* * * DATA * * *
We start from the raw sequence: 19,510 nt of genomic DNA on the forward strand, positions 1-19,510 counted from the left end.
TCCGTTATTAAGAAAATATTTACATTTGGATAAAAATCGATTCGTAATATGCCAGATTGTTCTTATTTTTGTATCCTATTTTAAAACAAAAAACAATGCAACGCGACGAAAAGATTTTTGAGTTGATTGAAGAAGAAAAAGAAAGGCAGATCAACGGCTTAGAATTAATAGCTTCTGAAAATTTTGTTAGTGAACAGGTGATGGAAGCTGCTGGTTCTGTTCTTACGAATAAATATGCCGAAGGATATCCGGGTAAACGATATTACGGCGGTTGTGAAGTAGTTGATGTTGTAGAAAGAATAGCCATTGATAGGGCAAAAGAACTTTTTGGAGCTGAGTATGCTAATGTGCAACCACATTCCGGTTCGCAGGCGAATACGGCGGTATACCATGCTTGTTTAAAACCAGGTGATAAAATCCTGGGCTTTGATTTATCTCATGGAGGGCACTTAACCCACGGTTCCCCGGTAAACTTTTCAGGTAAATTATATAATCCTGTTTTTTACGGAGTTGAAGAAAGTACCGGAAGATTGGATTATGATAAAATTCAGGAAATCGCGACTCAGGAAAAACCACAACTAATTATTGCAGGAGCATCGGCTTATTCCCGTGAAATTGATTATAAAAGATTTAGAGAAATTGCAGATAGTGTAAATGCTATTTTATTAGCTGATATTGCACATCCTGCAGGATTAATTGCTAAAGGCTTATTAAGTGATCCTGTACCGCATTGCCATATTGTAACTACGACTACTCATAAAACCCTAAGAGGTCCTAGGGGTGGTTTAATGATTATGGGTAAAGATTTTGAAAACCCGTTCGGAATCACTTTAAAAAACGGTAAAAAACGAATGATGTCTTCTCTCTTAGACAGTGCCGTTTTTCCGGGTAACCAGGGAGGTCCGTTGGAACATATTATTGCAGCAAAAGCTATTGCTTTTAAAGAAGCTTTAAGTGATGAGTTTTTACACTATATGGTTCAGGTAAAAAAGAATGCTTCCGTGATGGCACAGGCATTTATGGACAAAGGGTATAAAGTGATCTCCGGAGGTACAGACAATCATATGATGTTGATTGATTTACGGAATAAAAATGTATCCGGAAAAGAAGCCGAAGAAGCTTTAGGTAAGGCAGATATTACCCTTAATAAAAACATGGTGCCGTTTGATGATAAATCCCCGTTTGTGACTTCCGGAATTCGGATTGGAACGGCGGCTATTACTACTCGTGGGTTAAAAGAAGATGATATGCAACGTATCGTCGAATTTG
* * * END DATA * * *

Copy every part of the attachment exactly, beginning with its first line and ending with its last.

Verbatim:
We start from the raw sequence: 19,510 nt of genomic DNA on the forward strand, positions 1-19,510 counted from the left end.
TCCGTTATTAAGAAAATATTTACATTTGGATAAAAATCGATTCGTAATATGCCAGATTGTTCTTATTTTTGTATCCTATTTTAAAACAAAAAACAATGCAACGCGACGAAAAGATTTTTGAGTTGATTGAAGAAGAAAAAGAAAGGCAGATCAACGGCTTAGAATTAATAGCTTCTGAAAATTTTGTTAGTGAACAGGTGATGGAAGCTGCTGGTTCTGTTCTTACGAATAAATATGCCGAAGGATATCCGGGTAAACGATATTACGGCGGTTGTGAAGTAGTTGATGTTGTAGAAAGAATAGCCATTGATAGGGCAAAAGAACTTTTTGGAGCTGAGTATGCTAATGTGCAACCACATTCCGGTTCGCAGGCGAATACGGCGGTATACCATGCTTGTTTAAAACCAGGTGATAAAATCCTGGGCTTTGATTTATCTCATGGAGGGCACTTAACCCACGGTTCCCCGGTAAACTTTTCAGGTAAATTATATAATCCTGTTTTTTACGGAGTTGAAGAAAGTACCGGAAGATTGGATTATGATAAAATTCAGGAAATCGCGACTCAGGAAAAACCACAACTAATTATTGCAGGAGCATCGGCTTATTCCCGTGAAATTGATTATAAAAGATTTAGAGAAATTGCAGATAGTGTAAATGCTATTTTATTAGCTGATATTGCACATCCTGCAGGATTAATTGCTAAAGGCTTATTAAGTGATCCTGTACCGCATTGCCATATTGTAACTACGACTACTCATAAAACCCTAAGAGGTCCTAGGGGTGGTTTAATGATTATGGGTAAAGATTTTGAAAACCCGTTCGGAATCACTTTAAAAAACGGTAAAAAACGAATGATGTCTTCTCTCTTAGACAGTGCCGTTTTTCCGGGTAACCAGGGAGGTCCGTTGGAACATATTATTGCAGCAAAAGCTATTGCTTTTAAAGAAGCTTTAAGTGATGAGTTTTTACACTATATGGTTCAGGTAAAAAAGAATGCTTCCGTGATGGCACAGGCATTTATGGACAAAGGGTATAAAGTGATCTCCGGAGGTACAGACAATCATATGATGTTGATTGATTTACGGAATAAAAATGTATCCGGAAAAGAAGCCGAAGAAGCTTTAGGTAAGGCAGATATTACCCTTAATAAAAACATGGTGCCGTTTGATGATAAATCCCCGTTTGTGACTTCCGGAATTCGGATTGGAACGGCGGCTATTACTACTCGTGGGTTAAAAGAAGATGATATGCAACGTATCGTCGAATTTG